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Legal and Financial Impacts of Cancer

Few people escape the financial repercussions of surviving cancer. For patients who must self-pay, the cost of treatment for the first year alone can exceed $100,000. For patients with leukemia or lymphoma, that amount can reach $200,000 or more in the first year.

Even those with good health insurance have reported spending hundreds of dollars in co-payments for one cycle of chemotherapy in a treatment regimen that requires six cycles. Out-of-pocket medical expenses for these insured patients can average $35,000.

In addition, some insurance companies may not pay for cancer treatments that they consider experimental.

Patients who receive treatment outside their hometown or state face the additional costs of travel, lodging, meals and other living expenses.

If the patient is the major wage earner, family income may decrease or even disappear once vacation and sick time are used up. Benefits may be reduced or lost. As a result, survivors and their families can face significant debt.

Financial issues can continue long after treatment has ended. Some survivors are forced into early retirement, which may leave them without health insurance coverage or make it difficult to find another job with health, disability and life insurance benefits.

While this is an issue that has not been well addressed, here is a list of considerations that may aid survivors in dealing with the economic impacts of survivorship.

The American with Disabilities Act: Know your civil rights as a cancer survivor. The Americans with Disabilities Act makes it illegal to be denied a loan or other financial service based on your cancer history. The U.S. Department of Health and Human Services Office of Civil Rights has basic information to help you understand the rules and process your complaints.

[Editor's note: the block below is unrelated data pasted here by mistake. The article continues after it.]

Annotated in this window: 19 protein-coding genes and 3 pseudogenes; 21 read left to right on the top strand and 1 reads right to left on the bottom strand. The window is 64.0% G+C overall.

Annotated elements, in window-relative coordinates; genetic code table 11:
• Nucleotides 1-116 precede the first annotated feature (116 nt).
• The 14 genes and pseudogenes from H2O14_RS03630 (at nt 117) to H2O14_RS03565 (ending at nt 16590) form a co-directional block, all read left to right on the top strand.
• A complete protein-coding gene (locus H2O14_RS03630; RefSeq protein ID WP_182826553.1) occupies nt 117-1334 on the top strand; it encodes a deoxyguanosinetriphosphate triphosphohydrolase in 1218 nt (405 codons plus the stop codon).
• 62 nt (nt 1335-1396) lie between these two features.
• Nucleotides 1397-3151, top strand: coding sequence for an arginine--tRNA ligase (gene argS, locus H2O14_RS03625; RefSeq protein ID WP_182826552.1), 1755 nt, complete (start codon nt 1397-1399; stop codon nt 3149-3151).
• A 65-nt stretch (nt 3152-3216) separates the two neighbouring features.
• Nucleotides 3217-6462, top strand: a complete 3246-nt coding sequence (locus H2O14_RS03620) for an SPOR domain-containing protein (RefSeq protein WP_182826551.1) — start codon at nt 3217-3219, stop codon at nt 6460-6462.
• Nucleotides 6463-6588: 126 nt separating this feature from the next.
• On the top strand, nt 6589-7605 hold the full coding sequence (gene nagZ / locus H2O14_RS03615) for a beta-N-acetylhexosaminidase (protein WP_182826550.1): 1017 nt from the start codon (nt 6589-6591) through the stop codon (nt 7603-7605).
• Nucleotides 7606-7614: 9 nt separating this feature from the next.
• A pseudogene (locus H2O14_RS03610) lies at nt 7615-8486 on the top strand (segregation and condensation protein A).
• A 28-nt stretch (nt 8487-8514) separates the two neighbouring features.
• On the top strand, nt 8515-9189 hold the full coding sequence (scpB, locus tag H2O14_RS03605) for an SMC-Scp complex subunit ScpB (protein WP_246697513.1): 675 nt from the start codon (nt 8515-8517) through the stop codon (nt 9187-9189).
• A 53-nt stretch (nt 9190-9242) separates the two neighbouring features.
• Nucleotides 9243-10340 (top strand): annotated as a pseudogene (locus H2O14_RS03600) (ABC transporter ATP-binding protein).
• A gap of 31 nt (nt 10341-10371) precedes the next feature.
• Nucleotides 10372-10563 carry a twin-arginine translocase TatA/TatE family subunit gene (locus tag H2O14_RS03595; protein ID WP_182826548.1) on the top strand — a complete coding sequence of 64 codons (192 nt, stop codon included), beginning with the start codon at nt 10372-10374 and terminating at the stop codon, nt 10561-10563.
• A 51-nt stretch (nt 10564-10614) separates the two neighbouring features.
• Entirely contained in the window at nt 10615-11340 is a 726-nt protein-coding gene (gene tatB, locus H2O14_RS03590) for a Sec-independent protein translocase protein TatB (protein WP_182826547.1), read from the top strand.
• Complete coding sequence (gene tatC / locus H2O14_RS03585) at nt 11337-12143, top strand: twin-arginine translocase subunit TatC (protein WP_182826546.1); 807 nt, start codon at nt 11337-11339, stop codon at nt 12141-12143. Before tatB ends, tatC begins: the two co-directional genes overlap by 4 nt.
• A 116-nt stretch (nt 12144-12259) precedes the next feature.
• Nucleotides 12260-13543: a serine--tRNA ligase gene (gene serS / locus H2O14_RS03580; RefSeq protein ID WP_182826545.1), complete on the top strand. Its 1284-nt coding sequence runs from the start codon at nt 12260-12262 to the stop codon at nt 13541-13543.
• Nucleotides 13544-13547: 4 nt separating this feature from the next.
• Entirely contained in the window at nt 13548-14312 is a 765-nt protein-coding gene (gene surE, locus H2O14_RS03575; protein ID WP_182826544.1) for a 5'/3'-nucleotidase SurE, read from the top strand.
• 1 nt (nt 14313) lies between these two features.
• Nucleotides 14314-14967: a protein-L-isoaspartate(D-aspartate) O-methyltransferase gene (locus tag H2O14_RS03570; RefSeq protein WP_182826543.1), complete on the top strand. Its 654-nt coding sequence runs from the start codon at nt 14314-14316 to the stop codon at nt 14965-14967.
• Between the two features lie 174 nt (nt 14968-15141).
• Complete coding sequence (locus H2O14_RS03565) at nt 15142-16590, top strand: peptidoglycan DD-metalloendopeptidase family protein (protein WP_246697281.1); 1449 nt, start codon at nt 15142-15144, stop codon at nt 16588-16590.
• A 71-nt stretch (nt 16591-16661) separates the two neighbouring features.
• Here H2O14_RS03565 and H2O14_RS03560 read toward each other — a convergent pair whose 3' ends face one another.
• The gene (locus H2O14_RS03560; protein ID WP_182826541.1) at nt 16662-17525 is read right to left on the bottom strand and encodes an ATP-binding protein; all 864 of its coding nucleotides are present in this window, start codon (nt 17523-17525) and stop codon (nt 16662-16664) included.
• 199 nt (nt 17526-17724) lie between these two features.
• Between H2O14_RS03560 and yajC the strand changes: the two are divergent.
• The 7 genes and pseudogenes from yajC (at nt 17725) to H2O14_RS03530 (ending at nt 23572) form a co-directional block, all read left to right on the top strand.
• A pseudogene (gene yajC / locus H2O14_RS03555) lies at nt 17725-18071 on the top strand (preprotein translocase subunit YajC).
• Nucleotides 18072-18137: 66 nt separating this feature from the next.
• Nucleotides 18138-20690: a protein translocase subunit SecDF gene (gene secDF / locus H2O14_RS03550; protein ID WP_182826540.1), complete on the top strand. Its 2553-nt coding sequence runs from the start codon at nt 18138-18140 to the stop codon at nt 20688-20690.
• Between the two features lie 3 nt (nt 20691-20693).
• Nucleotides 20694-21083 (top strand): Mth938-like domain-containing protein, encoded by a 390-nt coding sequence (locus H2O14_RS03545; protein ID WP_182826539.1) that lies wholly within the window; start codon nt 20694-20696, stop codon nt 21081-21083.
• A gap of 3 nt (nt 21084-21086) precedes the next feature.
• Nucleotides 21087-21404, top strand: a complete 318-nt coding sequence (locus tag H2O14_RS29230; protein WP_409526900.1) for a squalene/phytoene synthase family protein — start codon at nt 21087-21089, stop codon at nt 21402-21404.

Medical coverage: Explore Medicare and Medicaid.

Income alternatives: Look into Social Security disability income and supplemental security income.

Life insurance: Investigate if this can be an important source of cash or the basis for a loan. Keep your policy if you leave your job. Some life insurance companies offer an accelerated death benefit with a pre-death payment. Or you may be able to sell your life insurance policy to a company for a portion of its value.

Retirement plans: Find out if this could be a source of cash and a way to fund a disability. Read your benefits book so that you fully understand your plan. Funds may be available if you are still employed and meet the plan’s hardship provisions.

Managing your money: Make minimum payments on your credit card bills and keep the cards in your name only. Consider getting credit disability or credit life insurance on your card, if available.

Other important plans: Make sure you have a durable power of attorney, a living will and a regular will with a letter of instructions.

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© 2014 The University of Texas MD Anderson Cancer Center